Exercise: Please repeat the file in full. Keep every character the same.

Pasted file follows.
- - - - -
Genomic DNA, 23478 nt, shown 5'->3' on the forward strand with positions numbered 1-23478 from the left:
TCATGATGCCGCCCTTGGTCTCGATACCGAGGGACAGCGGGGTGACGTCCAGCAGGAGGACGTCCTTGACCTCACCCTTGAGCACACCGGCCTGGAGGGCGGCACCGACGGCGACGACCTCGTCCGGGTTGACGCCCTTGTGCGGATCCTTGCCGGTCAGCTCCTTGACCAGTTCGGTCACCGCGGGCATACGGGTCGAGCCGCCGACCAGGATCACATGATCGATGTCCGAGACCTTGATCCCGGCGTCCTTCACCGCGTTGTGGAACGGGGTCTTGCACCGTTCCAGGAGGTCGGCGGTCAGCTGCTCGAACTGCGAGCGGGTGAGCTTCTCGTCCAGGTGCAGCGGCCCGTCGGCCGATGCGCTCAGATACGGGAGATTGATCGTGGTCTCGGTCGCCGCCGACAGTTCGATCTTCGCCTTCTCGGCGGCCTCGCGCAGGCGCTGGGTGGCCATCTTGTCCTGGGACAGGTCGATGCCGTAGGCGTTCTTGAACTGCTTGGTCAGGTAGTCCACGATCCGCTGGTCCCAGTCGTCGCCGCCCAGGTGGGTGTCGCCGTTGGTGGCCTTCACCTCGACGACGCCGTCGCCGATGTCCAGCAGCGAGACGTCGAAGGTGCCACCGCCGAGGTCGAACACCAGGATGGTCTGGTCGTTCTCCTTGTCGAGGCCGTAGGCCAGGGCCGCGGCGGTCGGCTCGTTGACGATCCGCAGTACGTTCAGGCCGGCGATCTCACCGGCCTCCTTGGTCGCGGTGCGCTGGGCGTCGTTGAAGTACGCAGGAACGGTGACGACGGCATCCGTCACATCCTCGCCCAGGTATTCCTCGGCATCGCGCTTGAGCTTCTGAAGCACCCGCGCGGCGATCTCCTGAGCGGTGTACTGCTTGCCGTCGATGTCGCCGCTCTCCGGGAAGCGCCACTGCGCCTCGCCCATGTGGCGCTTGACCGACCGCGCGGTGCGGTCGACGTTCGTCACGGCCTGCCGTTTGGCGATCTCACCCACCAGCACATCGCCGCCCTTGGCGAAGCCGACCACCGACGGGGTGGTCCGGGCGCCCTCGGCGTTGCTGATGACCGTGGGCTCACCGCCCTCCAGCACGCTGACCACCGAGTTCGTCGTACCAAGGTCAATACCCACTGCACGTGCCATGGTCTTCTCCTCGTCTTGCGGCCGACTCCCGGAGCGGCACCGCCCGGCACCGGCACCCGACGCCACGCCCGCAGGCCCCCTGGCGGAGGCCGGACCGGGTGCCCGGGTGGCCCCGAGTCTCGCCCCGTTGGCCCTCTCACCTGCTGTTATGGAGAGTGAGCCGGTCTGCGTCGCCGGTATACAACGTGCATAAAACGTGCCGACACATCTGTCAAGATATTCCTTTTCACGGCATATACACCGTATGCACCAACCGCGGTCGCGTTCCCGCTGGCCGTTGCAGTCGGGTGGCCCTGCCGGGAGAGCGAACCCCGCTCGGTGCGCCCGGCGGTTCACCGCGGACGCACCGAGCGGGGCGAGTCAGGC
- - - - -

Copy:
Genomic DNA, 23478 nt, shown 5'->3' on the forward strand with positions numbered 1-23478 from the left:
TCATGATGCCGCCCTTGGTCTCGATACCGAGGGACAGCGGGGTGACGTCCAGCAGGAGGACGTCCTTGACCTCACCCTTGAGCACACCGGCCTGGAGGGCGGCACCGACGGCGACGACCTCGTCCGGGTTGACGCCCTTGTGCGGATCCTTGCCGGTCAGCTCCTTGACCAGTTCGGTCACCGCGGGCATACGGGTCGAGCCGCCGACCAGGATCACATGATCGATGTCCGAGACCTTGATCCCGGCGTCCTTCACCGCGTTGTGGAACGGGGTCTTGCACCGTTCCAGGAGGTCGGCGGTCAGCTGCTCGAACTGCGAGCGGGTGAGCTTCTCGTCCAGGTGCAGCGGCCCGTCGGCCGATGCGCTCAGATACGGGAGATTGATCGTGGTCTCGGTCGCCGCCGACAGTTCGATCTTCGCCTTCTCGGCGGCCTCGCGCAGGCGCTGGGTGGCCATCTTGTCCTGGGACAGGTCGATGCCGTAGGCGTTCTTGAACTGCTTGGTCAGGTAGTCCACGATCCGCTGGTCCCAGTCGTCGCCGCCCAGGTGGGTGTCGCCGTTGGTGGCCTTCACCTCGACGACGCCGTCGCCGATGTCCAGCAGCGAGACGTCGAAGGTGCCACCGCCGAGGTCGAACACCAGGATGGTCTGGTCGTTCTCCTTGTCGAGGCCGTAGGCCAGGGCCGCGGCGGTCGGCTCGTTGACGATCCGCAGTACGTTCAGGCCGGCGATCTCACCGGCCTCCTTGGTCGCGGTGCGCTGGGCGTCGTTGAAGTACGCAGGAACGGTGACGACGGCATCCGTCACATCCTCGCCCAGGTATTCCTCGGCATCGCGCTTGAGCTTCTGAAGCACCCGCGCGGCGATCTCCTGAGCGGTGTACTGCTTGCCGTCGATGTCGCCGCTCTCCGGGAAGCGCCACTGCGCCTCGCCCATGTGGCGCTTGACCGACCGCGCGGTGCGGTCGACGTTCGTCACGGCCTGCCGTTTGGCGATCTCACCCACCAGCACATCGCCGCCCTTGGCGAAGCCGACCACCGACGGGGTGGTCCGGGCGCCCTCGGCGTTGCTGATGACCGTGGGCTCACCGCCCTCCAGCACGCTGACCACCGAGTTCGTCGTACCAAGGTCAATACCCACTGCACGTGCCATGGTCTTCTCCTCGTCTTGCGGCCGACTCCCGGAGCGGCACCGCCCGGCACCGGCACCCGACGCCACGCCCGCAGGCCCCCTGGCGGAGGCCGGACCGGGTGCCCGGGTGGCCCCGAGTCTCGCCCCGTTGGCCCTCTCACCTGCTGTTATGGAGAGTGAGCCGGTCTGCGTCGCCGGTATACAACGTGCATAAAACGTGCCGACACATCTGTCAAGATATTCCTTTTCACGGCATATACACCGTATGCACCAACCGCGGTCGCGTTCCCGCTGGCCGTTGCAGTCGGGTGGCCCTGCCGGGAGAGCGAACCCCGCTCGGTGCGCCCGGCGGTTCACCGCGGACGCACCGAGCGGGGCGAGTCAGGC